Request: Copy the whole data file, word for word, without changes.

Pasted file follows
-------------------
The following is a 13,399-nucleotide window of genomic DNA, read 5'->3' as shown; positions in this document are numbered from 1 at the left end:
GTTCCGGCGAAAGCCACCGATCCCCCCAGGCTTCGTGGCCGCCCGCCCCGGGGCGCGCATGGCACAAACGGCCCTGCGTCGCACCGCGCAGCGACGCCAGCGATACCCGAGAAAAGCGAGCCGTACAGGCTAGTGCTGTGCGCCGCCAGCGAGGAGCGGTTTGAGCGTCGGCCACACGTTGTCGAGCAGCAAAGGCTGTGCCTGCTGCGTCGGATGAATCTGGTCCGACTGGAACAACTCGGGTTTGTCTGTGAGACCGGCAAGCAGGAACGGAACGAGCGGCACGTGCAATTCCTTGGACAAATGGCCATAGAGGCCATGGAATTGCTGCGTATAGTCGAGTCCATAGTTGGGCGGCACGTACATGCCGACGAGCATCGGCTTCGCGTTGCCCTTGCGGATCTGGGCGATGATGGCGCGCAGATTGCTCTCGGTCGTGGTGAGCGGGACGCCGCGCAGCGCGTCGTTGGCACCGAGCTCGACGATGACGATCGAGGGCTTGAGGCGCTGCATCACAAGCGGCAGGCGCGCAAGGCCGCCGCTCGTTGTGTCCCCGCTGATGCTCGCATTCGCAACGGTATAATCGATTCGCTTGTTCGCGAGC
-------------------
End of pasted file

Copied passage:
The following is a 13,399-nucleotide window of genomic DNA, read 5'->3' as shown; positions in this document are numbered from 1 at the left end:
GTTCCGGCGAAAGCCACCGATCCCCCCAGGCTTCGTGGCCGCCCGCCCCGGGGCGCGCATGGCACAAACGGCCCTGCGTCGCACCGCGCAGCGACGCCAGCGATACCCGAGAAAAGCGAGCCGTACAGGCTAGTGCTGTGCGCCGCCAGCGAGGAGCGGTTTGAGCGTCGGCCACACGTTGTCGAGCAGCAAAGGCTGTGCCTGCTGCGTCGGATGAATCTGGTCCGACTGGAACAACTCGGGTTTGTCTGTGAGACCGGCAAGCAGGAACGGAACGAGCGGCACGTGCAATTCCTTGGACAAATGGCCATAGAGGCCATGGAATTGCTGCGTATAGTCGAGTCCATAGTTGGGCGGCACGTACATGCCGACGAGCATCGGCTTCGCGTTGCCCTTGCGGATCTGGGCGATGATGGCGCGCAGATTGCTCTCGGTCGTGGTGAGCGGGACGCCGCGCAGCGCGTCGTTGGCACCGAGCTCGACGATGACGATCGAGGGCTTGAGGCGCTGCATCACAAGCGGCAGGCGCGCAAGGCCGCCGCTCGTTGTGTCCCCGCTGATGCTCGCATTCGCAACGGTATAATCGATTCGCTTGTTCGCGAGC